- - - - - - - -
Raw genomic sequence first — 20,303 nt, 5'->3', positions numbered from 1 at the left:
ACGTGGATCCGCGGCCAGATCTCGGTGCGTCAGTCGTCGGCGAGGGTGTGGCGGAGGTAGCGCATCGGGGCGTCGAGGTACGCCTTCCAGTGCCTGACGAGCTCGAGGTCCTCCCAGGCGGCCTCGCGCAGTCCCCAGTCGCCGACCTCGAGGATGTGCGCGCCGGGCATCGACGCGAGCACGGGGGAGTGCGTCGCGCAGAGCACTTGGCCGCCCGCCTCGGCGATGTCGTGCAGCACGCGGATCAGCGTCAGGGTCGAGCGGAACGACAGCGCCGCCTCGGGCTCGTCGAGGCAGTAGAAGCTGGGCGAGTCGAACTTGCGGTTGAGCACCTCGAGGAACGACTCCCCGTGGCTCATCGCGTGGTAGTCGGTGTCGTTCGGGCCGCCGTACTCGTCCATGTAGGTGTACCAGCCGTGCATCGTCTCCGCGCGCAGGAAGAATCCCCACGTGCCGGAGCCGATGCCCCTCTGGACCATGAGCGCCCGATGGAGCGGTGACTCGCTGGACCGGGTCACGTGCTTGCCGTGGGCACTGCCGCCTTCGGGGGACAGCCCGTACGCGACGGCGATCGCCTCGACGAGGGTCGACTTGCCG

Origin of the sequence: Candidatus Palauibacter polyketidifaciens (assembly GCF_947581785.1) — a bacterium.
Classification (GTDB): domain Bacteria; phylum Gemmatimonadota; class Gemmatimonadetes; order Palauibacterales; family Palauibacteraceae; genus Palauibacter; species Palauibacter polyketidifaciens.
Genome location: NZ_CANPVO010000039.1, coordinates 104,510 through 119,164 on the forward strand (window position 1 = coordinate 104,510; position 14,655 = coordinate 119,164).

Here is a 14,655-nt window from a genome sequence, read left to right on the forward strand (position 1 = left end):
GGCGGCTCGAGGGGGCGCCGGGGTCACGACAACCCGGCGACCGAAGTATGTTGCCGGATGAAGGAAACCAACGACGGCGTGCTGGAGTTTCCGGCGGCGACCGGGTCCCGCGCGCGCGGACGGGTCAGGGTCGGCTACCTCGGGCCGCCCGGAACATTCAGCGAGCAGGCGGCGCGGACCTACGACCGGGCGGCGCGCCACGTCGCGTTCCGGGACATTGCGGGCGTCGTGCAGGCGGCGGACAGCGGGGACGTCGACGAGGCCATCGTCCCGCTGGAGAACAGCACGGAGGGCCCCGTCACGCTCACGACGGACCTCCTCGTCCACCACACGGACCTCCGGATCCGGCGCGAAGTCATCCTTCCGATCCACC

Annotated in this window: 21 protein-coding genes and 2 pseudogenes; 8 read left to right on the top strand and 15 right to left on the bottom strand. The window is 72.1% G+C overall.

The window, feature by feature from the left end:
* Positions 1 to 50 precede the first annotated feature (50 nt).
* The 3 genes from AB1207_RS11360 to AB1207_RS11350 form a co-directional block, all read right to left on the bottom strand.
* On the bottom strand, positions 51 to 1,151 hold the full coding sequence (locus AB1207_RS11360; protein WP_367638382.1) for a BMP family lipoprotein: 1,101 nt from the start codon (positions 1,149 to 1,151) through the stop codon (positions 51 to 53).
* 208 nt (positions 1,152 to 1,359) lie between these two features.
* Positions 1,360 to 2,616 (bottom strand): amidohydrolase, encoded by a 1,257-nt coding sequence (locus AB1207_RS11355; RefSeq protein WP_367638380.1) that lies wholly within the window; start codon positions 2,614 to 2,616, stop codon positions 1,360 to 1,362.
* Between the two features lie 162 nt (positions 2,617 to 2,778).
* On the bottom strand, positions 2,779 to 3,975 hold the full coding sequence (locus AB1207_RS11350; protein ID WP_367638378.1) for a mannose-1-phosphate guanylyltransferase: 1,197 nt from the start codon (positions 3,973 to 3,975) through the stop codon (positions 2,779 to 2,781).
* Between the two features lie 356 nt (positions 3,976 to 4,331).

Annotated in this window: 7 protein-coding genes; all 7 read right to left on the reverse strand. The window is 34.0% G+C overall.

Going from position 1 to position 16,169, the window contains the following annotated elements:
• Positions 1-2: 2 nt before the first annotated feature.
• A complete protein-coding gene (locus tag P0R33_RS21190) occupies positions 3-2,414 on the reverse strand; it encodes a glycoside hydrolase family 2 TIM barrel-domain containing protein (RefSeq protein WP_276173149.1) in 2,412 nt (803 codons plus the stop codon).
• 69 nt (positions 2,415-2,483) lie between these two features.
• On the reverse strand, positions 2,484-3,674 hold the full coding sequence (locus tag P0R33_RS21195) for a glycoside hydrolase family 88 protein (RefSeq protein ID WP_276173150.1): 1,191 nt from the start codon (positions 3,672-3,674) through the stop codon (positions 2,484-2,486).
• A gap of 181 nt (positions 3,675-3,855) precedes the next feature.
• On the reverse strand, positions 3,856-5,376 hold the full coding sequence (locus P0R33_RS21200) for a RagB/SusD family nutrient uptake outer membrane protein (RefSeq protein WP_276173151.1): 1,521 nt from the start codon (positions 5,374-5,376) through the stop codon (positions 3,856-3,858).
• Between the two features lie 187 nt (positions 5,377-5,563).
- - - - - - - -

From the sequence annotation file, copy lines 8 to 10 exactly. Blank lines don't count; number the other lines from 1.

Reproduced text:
Annotated in this window: 21 protein-coding genes and 2 pseudogenes; 8 read left to right on the top strand and 15 right to left on the bottom strand. The window is 72.1% G+C overall.

The window, feature by feature from the left end:
* Positions 1 to 50 precede the first annotated feature (50 nt).